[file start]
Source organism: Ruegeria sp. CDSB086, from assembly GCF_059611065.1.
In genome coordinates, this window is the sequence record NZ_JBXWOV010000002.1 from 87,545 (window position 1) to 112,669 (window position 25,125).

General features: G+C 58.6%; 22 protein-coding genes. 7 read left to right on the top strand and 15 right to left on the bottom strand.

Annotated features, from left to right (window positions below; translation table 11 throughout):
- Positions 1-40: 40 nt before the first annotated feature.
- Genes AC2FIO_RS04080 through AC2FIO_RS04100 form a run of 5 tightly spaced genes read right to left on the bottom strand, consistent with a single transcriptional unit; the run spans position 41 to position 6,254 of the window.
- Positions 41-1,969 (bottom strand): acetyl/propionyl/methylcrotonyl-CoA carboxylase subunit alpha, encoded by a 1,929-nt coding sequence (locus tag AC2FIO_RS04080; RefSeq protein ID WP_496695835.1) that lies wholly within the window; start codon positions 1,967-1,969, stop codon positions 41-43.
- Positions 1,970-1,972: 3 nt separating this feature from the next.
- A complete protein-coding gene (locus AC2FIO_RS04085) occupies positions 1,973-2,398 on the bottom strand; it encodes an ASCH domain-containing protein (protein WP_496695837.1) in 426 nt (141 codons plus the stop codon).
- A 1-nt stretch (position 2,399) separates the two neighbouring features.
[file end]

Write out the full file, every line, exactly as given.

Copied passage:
Source organism: Ruegeria sp. CDSB086, from assembly GCF_059611065.1.
In genome coordinates, this window is the sequence record NZ_JBXWOV010000002.1 from 87,545 (window position 1) to 112,669 (window position 25,125).

General features: G+C 58.6%; 22 protein-coding genes. 7 read left to right on the top strand and 15 right to left on the bottom strand.

Annotated features, from left to right (window positions below; translation table 11 throughout):
- Positions 1-40: 40 nt before the first annotated feature.
- Genes AC2FIO_RS04080 through AC2FIO_RS04100 form a run of 5 tightly spaced genes read right to left on the bottom strand, consistent with a single transcriptional unit; the run spans position 41 to position 6,254 of the window.
- Positions 41-1,969 (bottom strand): acetyl/propionyl/methylcrotonyl-CoA carboxylase subunit alpha, encoded by a 1,929-nt coding sequence (locus tag AC2FIO_RS04080; RefSeq protein ID WP_496695835.1) that lies wholly within the window; start codon positions 1,967-1,969, stop codon positions 41-43.
- Positions 1,970-1,972: 3 nt separating this feature from the next.
- A complete protein-coding gene (locus AC2FIO_RS04085) occupies positions 1,973-2,398 on the bottom strand; it encodes an ASCH domain-containing protein (protein WP_496695837.1) in 426 nt (141 codons plus the stop codon).
- A 1-nt stretch (position 2,399) separates the two neighbouring features.